By Rachel Diebel
What sets the cuisine of Santa Fe apart can be captured in one word: chilies. People in New Mexico tend to eat chilies on everything, all the time, from cheeseburgers and French fries to traditional Mexican food. This can be a little different for the southwestern newcomer. The Santa Fe WanderTour will introduce you to the full wonders of southwest cooking, but here’s a beginners guide to the world of Santa Fe chilies.
Sometimes it can seem like there is an entirely new language surrounding chilies. “Smothered” means that your order will be covered in chili sauce, while “handheld” means that the chilies are neatly contained inside your food (most commonly a burrito). “Christmas” is a phrase used to show that you would like both green and red chilies in your food, and a Hatch chili is any chili grown in a southern village, Hatch, the Chili Capital of the World. It can be confusing, but it’s easy once you get the hang of it!
The phrase “green chili” is used so much in Santa Fe cuisine that it can be hard to tell what people are actually referring to. Green chili can be an actual chili pepper, a sauce or stew made from the pepper, or a chopped up pepper used as a condiment. No matter what kind of green chili condiment, topping or pepper you try, you’re likely to be pleased.
Red chilies are the same as green chilies in Santa Fe, just picked at a different stage of ripeness. These have more of a traditional chili pepper taste, and have a mild heat and a light sweetness that make them delicious is almost any dish.
Chili Powder and Spices
In New Mexico, don’t expect chili powder to be the same stuff you make chili with at home. Here, chili powder is made from either red or green New Mexico chilies and has a distinctly different taste than your run-of-the-mill chili powder. Mild green chili powder is great on popcorn! Be sure you pick some up while on your WanderTour and take some home as you can’t always find it at grocery stores around the country.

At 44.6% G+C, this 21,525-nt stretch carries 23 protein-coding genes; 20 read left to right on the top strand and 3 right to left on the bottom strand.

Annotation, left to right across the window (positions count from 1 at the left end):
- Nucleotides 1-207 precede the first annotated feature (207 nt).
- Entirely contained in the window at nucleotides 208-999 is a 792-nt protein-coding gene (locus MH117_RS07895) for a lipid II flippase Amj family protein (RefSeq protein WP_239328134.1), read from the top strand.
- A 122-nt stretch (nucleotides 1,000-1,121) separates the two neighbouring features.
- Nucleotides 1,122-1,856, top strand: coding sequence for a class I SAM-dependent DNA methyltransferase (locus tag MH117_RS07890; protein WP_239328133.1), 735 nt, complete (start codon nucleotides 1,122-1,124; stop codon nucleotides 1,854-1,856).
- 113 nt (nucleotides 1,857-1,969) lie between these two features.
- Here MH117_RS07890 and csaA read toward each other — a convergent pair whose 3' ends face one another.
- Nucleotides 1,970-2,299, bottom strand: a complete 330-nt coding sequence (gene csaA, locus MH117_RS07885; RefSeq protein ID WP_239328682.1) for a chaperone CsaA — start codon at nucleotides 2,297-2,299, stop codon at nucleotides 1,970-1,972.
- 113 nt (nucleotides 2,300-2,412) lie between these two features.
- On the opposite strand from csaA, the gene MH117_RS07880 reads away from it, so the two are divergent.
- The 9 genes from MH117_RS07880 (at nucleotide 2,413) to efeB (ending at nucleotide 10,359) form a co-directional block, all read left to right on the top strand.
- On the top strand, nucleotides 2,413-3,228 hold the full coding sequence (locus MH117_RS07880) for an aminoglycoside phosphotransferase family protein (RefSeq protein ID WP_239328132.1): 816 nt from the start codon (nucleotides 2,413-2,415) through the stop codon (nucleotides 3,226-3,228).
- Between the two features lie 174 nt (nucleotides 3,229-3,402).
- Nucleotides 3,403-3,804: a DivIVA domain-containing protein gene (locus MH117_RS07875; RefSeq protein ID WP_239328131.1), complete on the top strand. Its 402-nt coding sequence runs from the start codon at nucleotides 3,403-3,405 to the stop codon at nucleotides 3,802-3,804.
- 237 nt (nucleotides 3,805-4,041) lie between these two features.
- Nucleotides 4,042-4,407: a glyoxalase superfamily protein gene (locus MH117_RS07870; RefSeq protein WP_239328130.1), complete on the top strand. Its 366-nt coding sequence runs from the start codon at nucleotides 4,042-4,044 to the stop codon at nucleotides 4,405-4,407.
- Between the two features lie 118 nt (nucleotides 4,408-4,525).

Green Chili Stew
Green chili stew is a New Mexican staple that you will find in any restaurant, and a must-try during your Santa Fe culinary tour. Though there are many variations, the basic green chili stew consists of pork, tomatoes, potatoes, onion, garlic and chilies, all simmered down to a delicious stew. Pork is most commonly used, but other meats can be substituted.
During your WanderTour, you will visit the Santa Fe School of Cooking to learn the ins and outs of making tamales, a delicious masa flour snack or meal. You’ll likely learn a bit about chilies along the way, too. Chilies can be added as a sauce once you have unwrapped your tamales from the corn husk and are ready to eat, or they can also go inside for additional zing.
Enchiladas and Burritos
Enchiladas in New Mexico are served either rolled or flat, typically with steak and cheese and almost always smothered in chili sauce. Burritos are served in a similar way, although you can also have your chilies served “handheld” inside a burrito. In fact, chilies are a staple of any traditional Mexican food in Santa Fe, from quesadillas to chili rellenos.
Chilies of Santa Fe: Beth Whitman via WanderTours
Green Chilies: kris wilson via Flickr
Red Chili Peppers: Alberto Vaccaro via Flickr
Chili Powder: Jon Roberts via Flickr
Green Chili Stew: stu_spivack via Flickr
Tamales: Kari Sullivan via Flickr
Enchiladas and Burritos: Thomas Crenshaw via Flickr